A DAY shy of two months since typhoon Pablo hit, government and relief organizations still cannot fully grasp how and where to start after the emergency first response phase.
Department of Agrarian Reform Secretary Virgilio delos Reyes admitted as much during his presentation on the fourth day of the Liwanag World Festival on Creativity and Sustainability.
“The problem with the plantations,” he said, “we never thought this typhoon will hit us, so insurance is not in place.”
They’re still conducting consultations with the Department of Agriculture to design programs that will best respond to the needs of the agricultural sector, a big chunk of which are agrarian reform beneficiaries who are into growership or lease contracts.
“The first we can do is suspend amortization of loans with the Land Bank of the Philippines. The issue of banana plantations is something we still have to work on, we’re trying to restructure the loans.”
This goes with distribution of direct help maybe in the form of seedlings and inputs.
From conflict to first response
The International Committee of the Red Cross (ICRC) is just as stumped at the moment.
While ICRC Mindanao Sub-delegation head Philippe Beauverd made it clear that their presence in the Philippines is to focus on areas with armed conflict particularly Cotabato and Zamboanga, they cannot stick to their mandate and ignore the pressing needs of the typhoon survivors.
He added that all their relief activities since after the December 4, 2012 typhoon was in close coordination with the Philippine National Red Cross and the Red Crescent Societies.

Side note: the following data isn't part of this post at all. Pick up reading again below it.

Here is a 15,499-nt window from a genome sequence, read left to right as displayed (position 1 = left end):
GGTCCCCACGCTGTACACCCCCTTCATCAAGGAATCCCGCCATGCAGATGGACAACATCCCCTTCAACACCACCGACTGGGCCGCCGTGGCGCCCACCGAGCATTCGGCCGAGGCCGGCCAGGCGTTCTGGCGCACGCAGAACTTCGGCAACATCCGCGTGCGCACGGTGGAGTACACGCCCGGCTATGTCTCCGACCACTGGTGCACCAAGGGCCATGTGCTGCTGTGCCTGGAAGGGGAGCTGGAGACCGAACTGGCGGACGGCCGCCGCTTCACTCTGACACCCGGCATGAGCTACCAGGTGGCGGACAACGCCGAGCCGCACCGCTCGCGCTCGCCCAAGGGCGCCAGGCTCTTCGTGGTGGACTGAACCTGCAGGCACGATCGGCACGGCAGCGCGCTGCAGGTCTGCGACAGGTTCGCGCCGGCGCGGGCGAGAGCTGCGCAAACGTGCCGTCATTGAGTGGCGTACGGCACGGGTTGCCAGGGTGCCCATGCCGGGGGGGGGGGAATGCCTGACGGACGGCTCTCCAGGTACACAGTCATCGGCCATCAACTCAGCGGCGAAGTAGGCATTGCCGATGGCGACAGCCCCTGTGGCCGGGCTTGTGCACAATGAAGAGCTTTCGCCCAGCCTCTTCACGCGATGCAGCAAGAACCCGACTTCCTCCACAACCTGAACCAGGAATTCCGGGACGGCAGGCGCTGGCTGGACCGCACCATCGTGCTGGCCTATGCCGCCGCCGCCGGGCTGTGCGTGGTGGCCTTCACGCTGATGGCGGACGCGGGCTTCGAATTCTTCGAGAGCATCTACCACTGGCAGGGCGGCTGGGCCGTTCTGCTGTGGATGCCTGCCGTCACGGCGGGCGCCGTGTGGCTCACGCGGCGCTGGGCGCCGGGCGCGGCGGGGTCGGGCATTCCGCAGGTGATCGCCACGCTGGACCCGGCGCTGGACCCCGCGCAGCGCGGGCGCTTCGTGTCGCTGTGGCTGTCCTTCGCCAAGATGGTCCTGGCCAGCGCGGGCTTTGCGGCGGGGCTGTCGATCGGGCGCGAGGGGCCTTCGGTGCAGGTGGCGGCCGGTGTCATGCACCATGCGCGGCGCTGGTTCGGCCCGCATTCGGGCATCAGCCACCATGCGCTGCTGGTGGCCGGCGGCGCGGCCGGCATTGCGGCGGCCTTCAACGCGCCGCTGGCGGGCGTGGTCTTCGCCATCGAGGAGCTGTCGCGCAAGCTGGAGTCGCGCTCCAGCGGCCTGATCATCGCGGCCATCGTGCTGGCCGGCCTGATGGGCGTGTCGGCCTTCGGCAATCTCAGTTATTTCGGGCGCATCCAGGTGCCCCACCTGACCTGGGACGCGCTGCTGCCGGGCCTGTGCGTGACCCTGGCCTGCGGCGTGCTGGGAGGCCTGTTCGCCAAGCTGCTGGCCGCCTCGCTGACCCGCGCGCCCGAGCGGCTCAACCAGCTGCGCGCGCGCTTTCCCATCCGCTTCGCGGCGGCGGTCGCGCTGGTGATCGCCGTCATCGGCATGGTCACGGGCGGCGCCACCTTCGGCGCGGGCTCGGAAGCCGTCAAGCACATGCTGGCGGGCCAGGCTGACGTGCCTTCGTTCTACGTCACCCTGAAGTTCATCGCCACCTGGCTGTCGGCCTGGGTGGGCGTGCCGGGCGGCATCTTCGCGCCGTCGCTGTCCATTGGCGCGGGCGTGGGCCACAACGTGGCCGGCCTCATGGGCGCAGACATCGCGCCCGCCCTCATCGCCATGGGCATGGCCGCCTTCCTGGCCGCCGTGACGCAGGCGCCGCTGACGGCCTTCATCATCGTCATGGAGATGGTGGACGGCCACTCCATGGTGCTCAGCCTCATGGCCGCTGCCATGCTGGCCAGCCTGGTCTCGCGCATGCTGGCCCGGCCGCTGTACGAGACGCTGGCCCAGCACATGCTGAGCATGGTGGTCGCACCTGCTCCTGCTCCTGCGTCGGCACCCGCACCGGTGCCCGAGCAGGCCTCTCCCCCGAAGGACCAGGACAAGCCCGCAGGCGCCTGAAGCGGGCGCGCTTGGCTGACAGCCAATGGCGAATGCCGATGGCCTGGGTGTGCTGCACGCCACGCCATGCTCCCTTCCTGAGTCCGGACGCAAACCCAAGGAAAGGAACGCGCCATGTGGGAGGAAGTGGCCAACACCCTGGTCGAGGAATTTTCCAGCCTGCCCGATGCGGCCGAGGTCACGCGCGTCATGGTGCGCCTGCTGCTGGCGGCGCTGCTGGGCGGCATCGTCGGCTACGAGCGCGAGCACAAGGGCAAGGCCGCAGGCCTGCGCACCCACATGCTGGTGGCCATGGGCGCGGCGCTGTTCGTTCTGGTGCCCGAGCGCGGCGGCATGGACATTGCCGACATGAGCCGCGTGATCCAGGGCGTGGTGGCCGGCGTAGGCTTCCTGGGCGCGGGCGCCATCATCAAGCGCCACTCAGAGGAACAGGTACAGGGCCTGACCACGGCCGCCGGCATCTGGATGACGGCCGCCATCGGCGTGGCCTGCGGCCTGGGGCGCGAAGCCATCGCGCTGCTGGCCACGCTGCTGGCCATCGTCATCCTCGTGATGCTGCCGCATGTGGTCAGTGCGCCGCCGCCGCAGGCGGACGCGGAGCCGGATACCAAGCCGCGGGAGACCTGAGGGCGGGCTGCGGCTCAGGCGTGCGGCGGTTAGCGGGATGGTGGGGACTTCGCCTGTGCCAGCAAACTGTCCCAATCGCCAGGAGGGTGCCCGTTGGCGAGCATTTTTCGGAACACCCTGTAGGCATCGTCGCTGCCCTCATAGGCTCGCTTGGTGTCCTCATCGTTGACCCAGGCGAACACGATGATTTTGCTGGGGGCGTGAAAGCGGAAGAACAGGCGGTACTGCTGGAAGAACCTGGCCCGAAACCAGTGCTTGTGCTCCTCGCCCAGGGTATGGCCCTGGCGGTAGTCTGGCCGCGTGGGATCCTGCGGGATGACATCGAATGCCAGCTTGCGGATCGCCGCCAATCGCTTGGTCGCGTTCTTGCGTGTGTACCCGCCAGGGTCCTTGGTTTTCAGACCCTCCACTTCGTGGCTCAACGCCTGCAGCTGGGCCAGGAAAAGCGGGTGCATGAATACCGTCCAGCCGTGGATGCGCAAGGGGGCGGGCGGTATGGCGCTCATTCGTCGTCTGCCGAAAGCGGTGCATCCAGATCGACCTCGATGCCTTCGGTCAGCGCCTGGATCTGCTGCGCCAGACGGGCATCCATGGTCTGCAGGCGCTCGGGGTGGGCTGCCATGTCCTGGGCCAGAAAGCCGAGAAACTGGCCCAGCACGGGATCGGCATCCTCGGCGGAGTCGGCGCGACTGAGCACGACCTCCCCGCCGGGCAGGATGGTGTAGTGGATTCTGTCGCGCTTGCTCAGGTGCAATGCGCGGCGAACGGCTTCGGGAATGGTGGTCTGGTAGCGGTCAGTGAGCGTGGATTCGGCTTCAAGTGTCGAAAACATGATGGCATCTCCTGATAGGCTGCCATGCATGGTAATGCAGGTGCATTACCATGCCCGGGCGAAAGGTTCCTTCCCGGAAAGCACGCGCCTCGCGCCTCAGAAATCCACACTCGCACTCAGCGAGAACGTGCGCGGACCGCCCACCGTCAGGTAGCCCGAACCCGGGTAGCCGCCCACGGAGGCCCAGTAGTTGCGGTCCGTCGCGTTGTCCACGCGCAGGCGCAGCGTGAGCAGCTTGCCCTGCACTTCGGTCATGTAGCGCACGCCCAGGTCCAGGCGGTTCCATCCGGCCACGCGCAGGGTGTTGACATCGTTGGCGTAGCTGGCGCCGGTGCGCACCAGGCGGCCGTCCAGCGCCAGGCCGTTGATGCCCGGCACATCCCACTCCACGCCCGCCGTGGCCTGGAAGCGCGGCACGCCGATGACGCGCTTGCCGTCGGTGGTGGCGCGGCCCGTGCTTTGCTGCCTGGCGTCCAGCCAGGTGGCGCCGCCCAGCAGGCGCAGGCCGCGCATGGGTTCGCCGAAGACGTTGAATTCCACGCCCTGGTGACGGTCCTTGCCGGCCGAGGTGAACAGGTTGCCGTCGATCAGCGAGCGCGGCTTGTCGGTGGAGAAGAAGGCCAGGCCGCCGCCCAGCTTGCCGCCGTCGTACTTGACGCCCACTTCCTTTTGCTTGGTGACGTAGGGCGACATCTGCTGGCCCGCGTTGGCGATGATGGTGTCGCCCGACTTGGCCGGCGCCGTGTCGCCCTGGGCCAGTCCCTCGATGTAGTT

“Before the typhoon, we had ready food and non-food assistance for 7,500 families for operations in Zamboanga and Cotabato,” Beauverd told Sun.Star Davao. “On the 5th of December, upon request of the PNRC, we immediately released 3,500 kits of food and non-food for Surigao del Sur, Davao Oriental, and Compostela Valley.”
The supplies were given to the local chapters of the Red Cross for immediate distribution.
The first batch of kits was in the form of tarpaulins to provide temporary shelters.
Then came the one-month food supply consisting of rice and canned goods, basic household supplies like pots and pans, jerrycans (water containers), and mosquito nets, and hygiene kits – sanitary napkins, soaps, and toothbrushes included.
Followed by the setting up of a field clinic in Baganga, Davao Oriental to respond to the most urgent needs considering that almost all health facilities in the area were destroyed, including the district hospital in Cateel.
The ICRC reported that as of January 13, 2013, beneficiaries of food, household items and tarpaulins in New Bataan, Compostela Valley numbered around 56,000 persons, 16,000 in Lingig, Surigao del Sur, nearly 71,000 in Cateel, Davao Oriental, nearly 30,000 in Boston, and more than 111,000 persons in Baganga, both in Davao Oriental, for a total of more than 280,000 persons.
Days after the typhoon, their stocks for food assistance were quickly depleted and so they focused on non-food, which included nails, hammers, and wires, and pickaxes to help residents clean up and rebuild from the debris that were once their homes.